Expert Reviews – Ankarana SR
Philip is an acclaimed travel writer and author of many guidebooks, including the Bradt guides to Uganda, Tanzania, Kenya and South Africa.
1 person found this review helpful.
Mountains of pins
Bypassed by the main road between the popular resort island on Nosy Be and the port of Diego Suarez, Ankarana is of greatest interest for protecting a massive ‘tsingy’ eroded limestone formation less impressive but far more accessible than its counterpart at the Tsingy de Bemaraha National Park. Day hikes into the reserve lead into the spectacular bleak and jagged Grande Tsingy, parts of which need to be crossed on a suspension bridge, via a lovely green crater lake and sinkhole where two rivers vanish underground. We felt the reserve to be notable more for its unique scenery than for wildlife, though we did see crowned lemur and Sanford’s brown lemur, along with endemic birds such as lesser vasa parrot, crested coua, blue vanga and sickle-winged vanga. More macabre is the Grottes des Chauves-Souris, which supports some 50,000 bats, and is also scattered with the bones of locals who took refuge here to avoid the invading Imerina army in the 19th century.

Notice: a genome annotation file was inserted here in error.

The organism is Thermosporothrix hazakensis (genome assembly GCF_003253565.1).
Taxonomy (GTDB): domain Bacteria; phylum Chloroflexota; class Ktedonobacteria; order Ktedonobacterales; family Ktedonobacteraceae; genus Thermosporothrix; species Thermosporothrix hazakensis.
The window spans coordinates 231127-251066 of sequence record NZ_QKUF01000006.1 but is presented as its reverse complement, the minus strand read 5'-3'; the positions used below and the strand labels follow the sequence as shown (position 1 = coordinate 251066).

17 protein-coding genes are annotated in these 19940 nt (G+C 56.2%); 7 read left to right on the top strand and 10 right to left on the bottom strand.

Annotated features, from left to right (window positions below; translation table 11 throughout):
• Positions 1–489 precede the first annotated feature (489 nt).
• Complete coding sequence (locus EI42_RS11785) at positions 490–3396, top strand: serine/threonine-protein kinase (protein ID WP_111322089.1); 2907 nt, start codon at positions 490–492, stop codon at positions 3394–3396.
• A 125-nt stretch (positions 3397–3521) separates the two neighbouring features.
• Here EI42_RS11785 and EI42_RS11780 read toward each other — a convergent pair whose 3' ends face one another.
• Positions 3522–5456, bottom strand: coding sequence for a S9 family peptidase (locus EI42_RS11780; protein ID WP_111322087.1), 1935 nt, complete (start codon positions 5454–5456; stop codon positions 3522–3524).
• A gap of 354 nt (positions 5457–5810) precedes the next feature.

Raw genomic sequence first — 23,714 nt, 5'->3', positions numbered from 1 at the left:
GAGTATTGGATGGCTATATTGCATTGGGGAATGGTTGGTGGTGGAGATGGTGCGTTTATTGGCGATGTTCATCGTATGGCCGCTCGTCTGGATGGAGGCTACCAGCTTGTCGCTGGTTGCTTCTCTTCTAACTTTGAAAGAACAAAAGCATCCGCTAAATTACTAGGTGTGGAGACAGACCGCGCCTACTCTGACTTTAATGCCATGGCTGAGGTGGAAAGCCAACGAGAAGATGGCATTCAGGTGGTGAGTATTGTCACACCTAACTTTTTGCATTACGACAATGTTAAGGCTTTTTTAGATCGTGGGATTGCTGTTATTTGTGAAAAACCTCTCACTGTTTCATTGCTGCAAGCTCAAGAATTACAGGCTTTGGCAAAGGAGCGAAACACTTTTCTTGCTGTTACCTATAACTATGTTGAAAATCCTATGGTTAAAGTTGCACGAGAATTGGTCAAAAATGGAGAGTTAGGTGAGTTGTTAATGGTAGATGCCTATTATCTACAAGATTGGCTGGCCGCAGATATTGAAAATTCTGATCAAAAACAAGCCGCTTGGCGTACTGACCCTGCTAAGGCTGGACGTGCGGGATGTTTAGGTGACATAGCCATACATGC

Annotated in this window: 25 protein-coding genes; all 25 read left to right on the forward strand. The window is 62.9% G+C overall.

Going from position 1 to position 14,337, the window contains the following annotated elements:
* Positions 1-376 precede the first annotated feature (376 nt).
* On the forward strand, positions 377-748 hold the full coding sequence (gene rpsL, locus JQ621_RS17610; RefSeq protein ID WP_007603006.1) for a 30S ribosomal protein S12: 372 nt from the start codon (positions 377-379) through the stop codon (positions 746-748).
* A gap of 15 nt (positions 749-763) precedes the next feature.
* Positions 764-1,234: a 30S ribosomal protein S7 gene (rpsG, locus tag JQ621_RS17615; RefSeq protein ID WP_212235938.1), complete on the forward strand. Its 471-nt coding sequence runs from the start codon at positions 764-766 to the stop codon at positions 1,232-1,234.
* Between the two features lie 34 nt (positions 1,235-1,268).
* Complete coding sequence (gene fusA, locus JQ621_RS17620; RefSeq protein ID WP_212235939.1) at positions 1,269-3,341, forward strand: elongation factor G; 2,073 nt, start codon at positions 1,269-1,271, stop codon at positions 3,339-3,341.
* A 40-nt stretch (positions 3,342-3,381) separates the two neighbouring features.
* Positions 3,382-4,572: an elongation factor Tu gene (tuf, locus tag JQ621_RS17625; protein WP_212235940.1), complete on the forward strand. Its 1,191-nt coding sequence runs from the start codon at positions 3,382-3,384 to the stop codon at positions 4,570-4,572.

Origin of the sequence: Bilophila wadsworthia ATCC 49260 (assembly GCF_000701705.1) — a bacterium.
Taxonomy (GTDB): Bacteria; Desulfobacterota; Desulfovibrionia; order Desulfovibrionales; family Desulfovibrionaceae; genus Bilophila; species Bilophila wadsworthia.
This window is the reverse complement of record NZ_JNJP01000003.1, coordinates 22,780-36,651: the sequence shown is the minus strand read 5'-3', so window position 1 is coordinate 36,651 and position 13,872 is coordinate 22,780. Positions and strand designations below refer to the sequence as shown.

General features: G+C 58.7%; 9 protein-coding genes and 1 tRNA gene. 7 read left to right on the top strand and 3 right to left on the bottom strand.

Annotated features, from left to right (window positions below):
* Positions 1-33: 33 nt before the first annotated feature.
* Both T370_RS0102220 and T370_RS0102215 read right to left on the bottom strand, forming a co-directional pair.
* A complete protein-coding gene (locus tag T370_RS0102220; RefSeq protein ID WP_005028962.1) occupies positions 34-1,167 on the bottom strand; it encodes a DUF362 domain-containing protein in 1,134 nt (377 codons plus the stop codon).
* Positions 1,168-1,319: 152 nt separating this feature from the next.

Ariadne is a renowned African wildlife photographer whose work is featured in many well-known guidebooks and magazines.
The ancient tsingy of Ankarana
Ankarana Special Reserve is known for its strangely beautiful limestone tsingy formations. The virtual forest of stone needles is the result of a unique process of vertical and horizontal erosion, which might have started more than 200 million years ago. The inhospitable environment (tsingy is a Malagasy word translating into ‘where one can’t walk’) has been made accessible with pathways, viewing platforms and suspension bridges offering different perspectives of the Ankarana massif. It also protects a whole different world underneath in the form of about 100km/62mi of natural tunnels and caves, many of them harboring huge bat colonies (with an amazing variety of over 15 species recorded). Most of the wildlife in Ankarana lives in the forested valleys between the tsingy but I was lucky to see a group of crowned lemurs tiptoeing across the sharp limestone karst. Other wildlife highlights were a very relaxed nocturnal Ankarana sportive lemur and a beautiful Madagascar ground boa.